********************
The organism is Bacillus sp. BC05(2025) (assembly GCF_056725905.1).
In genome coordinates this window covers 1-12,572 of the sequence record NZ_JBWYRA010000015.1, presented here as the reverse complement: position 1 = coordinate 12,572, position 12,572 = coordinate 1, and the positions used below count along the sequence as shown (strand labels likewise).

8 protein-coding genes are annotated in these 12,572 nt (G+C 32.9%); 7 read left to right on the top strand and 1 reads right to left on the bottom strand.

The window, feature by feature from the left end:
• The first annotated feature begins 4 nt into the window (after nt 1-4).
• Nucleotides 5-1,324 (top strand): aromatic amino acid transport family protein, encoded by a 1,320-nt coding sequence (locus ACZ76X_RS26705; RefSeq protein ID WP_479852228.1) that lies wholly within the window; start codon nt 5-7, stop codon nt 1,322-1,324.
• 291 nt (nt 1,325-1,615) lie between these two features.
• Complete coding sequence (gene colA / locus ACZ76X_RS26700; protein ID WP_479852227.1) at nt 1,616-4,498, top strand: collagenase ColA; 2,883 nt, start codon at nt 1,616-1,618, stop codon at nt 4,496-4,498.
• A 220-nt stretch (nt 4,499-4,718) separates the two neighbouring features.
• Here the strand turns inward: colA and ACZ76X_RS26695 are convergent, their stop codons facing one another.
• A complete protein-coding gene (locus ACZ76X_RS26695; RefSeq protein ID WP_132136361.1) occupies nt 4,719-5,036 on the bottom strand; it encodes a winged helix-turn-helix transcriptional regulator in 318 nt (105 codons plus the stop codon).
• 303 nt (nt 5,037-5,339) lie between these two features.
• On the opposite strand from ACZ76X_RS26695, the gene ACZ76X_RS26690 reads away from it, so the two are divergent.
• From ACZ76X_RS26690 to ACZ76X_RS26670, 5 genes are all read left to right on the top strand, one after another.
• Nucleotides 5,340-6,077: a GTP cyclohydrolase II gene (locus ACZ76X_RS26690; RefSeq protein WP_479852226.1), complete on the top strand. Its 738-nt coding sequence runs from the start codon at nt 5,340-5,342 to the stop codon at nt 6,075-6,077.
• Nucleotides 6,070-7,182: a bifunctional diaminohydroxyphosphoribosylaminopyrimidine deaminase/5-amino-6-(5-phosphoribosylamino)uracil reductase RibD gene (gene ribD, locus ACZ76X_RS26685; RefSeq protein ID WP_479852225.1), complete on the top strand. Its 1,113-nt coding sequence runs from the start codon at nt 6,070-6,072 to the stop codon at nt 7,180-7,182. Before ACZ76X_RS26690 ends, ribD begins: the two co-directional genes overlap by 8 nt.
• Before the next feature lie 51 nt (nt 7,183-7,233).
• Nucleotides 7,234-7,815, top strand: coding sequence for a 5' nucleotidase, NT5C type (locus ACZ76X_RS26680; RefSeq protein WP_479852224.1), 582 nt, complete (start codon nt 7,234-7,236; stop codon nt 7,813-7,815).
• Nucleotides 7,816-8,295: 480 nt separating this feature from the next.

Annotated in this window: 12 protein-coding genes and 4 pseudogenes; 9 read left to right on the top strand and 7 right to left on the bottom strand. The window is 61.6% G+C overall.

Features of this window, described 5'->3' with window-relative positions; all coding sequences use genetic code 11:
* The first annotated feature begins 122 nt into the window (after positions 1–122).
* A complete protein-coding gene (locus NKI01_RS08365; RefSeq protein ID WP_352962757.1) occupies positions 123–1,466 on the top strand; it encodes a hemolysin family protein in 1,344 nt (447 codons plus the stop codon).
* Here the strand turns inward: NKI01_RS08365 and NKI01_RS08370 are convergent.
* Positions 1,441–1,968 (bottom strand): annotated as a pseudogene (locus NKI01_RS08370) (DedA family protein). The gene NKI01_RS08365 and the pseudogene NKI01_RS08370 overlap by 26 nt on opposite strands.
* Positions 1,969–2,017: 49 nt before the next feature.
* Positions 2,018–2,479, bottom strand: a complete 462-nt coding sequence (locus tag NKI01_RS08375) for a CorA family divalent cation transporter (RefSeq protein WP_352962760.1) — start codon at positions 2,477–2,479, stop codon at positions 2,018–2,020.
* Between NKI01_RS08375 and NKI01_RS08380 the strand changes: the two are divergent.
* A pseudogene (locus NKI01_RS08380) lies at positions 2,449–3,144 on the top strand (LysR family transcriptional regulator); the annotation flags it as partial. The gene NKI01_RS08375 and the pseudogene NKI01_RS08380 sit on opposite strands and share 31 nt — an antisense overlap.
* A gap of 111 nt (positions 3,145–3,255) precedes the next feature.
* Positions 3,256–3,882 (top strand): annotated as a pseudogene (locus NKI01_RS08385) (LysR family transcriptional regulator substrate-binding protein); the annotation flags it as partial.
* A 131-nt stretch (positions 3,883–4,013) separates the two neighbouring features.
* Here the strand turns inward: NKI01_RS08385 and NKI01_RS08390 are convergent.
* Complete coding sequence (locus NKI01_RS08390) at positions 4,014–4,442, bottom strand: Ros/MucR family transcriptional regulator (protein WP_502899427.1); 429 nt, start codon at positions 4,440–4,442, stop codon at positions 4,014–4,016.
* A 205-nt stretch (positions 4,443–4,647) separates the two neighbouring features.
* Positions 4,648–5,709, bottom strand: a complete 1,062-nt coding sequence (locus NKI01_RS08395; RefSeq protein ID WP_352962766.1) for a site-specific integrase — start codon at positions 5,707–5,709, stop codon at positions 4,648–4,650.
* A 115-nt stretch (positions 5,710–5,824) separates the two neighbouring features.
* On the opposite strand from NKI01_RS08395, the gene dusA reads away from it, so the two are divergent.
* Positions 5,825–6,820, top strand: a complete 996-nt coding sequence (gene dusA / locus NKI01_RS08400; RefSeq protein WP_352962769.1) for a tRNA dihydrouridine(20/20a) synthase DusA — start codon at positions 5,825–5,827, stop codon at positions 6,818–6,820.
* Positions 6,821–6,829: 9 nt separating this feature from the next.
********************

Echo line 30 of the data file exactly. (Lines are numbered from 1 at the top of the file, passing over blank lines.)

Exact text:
* A gap of 111 nt (positions 3,145–3,255) precedes the next feature.